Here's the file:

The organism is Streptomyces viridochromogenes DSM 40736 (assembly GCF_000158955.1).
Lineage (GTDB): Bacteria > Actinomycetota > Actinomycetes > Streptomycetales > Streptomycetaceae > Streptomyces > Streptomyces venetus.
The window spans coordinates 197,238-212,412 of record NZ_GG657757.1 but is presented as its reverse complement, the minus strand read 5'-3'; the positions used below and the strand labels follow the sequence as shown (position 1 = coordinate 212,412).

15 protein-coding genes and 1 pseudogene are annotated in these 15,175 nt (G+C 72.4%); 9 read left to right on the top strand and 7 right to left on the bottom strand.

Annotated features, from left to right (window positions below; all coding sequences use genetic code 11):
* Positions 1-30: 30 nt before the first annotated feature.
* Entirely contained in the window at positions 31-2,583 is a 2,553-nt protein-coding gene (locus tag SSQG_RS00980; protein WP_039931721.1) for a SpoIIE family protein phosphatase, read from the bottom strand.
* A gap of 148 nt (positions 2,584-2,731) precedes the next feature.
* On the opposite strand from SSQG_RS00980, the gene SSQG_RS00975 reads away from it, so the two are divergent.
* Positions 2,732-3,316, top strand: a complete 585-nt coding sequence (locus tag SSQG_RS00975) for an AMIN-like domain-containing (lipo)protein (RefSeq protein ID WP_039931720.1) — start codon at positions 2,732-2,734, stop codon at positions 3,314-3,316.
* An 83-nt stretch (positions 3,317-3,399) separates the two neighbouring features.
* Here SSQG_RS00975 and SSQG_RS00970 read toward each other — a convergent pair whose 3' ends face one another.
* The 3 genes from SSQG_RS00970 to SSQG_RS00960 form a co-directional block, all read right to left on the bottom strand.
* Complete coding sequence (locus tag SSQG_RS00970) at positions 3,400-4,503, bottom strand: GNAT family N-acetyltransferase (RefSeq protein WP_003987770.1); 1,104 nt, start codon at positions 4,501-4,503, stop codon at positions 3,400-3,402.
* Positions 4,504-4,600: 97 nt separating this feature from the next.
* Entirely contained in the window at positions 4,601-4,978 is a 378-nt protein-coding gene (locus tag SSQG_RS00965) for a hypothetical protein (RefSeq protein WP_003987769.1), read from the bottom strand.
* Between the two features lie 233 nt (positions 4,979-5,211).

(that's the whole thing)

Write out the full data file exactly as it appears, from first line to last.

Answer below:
The organism is Streptomyces viridochromogenes DSM 40736 (assembly GCF_000158955.1).
Lineage (GTDB): Bacteria > Actinomycetota > Actinomycetes > Streptomycetales > Streptomycetaceae > Streptomyces > Streptomyces venetus.
The window spans coordinates 197,238-212,412 of record NZ_GG657757.1 but is presented as its reverse complement, the minus strand read 5'-3'; the positions used below and the strand labels follow the sequence as shown (position 1 = coordinate 212,412).

15 protein-coding genes and 1 pseudogene are annotated in these 15,175 nt (G+C 72.4%); 9 read left to right on the top strand and 7 right to left on the bottom strand.

Annotated features, from left to right (window positions below; all coding sequences use genetic code 11):
* Positions 1-30: 30 nt before the first annotated feature.
* Entirely contained in the window at positions 31-2,583 is a 2,553-nt protein-coding gene (locus tag SSQG_RS00980; protein WP_039931721.1) for a SpoIIE family protein phosphatase, read from the bottom strand.
* A gap of 148 nt (positions 2,584-2,731) precedes the next feature.
* On the opposite strand from SSQG_RS00980, the gene SSQG_RS00975 reads away from it, so the two are divergent.
* Positions 2,732-3,316, top strand: a complete 585-nt coding sequence (locus tag SSQG_RS00975) for an AMIN-like domain-containing (lipo)protein (RefSeq protein ID WP_039931720.1) — start codon at positions 2,732-2,734, stop codon at positions 3,314-3,316.
* An 83-nt stretch (positions 3,317-3,399) separates the two neighbouring features.
* Here SSQG_RS00975 and SSQG_RS00970 read toward each other — a convergent pair whose 3' ends face one another.
* The 3 genes from SSQG_RS00970 to SSQG_RS00960 form a co-directional block, all read right to left on the bottom strand.
* Complete coding sequence (locus tag SSQG_RS00970) at positions 3,400-4,503, bottom strand: GNAT family N-acetyltransferase (RefSeq protein WP_003987770.1); 1,104 nt, start codon at positions 4,501-4,503, stop codon at positions 3,400-3,402.
* Positions 4,504-4,600: 97 nt separating this feature from the next.
* Entirely contained in the window at positions 4,601-4,978 is a 378-nt protein-coding gene (locus tag SSQG_RS00965) for a hypothetical protein (RefSeq protein WP_003987769.1), read from the bottom strand.
* Between the two features lie 233 nt (positions 4,979-5,211).